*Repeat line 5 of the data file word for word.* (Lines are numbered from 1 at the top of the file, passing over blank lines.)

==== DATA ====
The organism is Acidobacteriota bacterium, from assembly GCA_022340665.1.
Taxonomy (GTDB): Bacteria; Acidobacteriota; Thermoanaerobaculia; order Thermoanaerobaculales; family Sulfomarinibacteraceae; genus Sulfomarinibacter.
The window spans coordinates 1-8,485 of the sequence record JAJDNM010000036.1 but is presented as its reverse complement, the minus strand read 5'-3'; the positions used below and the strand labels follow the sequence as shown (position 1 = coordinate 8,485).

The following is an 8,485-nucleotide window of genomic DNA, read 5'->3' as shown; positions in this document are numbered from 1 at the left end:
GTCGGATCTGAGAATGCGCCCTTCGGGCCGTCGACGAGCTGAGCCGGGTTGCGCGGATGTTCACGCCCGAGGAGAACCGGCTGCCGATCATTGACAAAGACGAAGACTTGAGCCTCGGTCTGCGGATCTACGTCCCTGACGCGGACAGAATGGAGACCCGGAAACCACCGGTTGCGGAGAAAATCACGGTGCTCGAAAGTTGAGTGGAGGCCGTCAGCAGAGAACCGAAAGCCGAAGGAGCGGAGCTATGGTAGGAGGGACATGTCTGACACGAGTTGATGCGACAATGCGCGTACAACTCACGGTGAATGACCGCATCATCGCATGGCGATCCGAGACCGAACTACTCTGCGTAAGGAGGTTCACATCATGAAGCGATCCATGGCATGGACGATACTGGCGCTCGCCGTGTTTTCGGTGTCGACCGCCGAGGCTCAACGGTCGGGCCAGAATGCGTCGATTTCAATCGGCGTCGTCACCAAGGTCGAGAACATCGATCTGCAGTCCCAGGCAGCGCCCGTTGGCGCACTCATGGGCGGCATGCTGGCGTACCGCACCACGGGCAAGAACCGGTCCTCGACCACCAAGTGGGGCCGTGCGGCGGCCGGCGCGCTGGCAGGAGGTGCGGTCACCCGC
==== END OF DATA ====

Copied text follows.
GTCGGATCTGAGAATGCGCCCTTCGGGCCGTCGACGAGCTGAGCCGGGTTGCGCGGATGTTCACGCCCGAGGAGAACCGGCTGCCGATCATTGACAAAGACGAAGACTTGAGCCTCGGTCTGCGGATCTACGTCCCTGACGCGGACAGAATGGAGACCCGGAAACCACCGGTTGCGGAGAAAATCACGGTGCTCGAAAGTTGAGTGGAGGCCGTCAGCAGAGAACCGAAAGCCGAAGGAGCGGAGCTATGGTAGGAGGGACATGTCTGACACGAGTTGATGCGACAATGCGCGTACAACTCACGGTGAATGACCGCATCATCGCATGGCGATCCGAGACCGAACTACTCTGCGTAAGGAGGTTCACATCATGAAGCGATCCATGGCATGGACGATACTGGCGCTCGCCGTGTTTTCGGTGTCGACCGCCGAGGCTCAACGGTCGGGCCAGAATGCGTCGATTTCAATCGGCGTCGTCACCAAGGTCGAGAACATCGATCTGCAGTCCCAGGCAGCGCCCGTTGGCGCACTCATGGGCGGCATGCTGGCGTACCGCACCACGGGCAAGAACCGGTCCTCGACCACCAAGTGGGGCCGTGCGGCGGCCGGCGCGCTGGCAGGAGGTGCGGTCACCCGC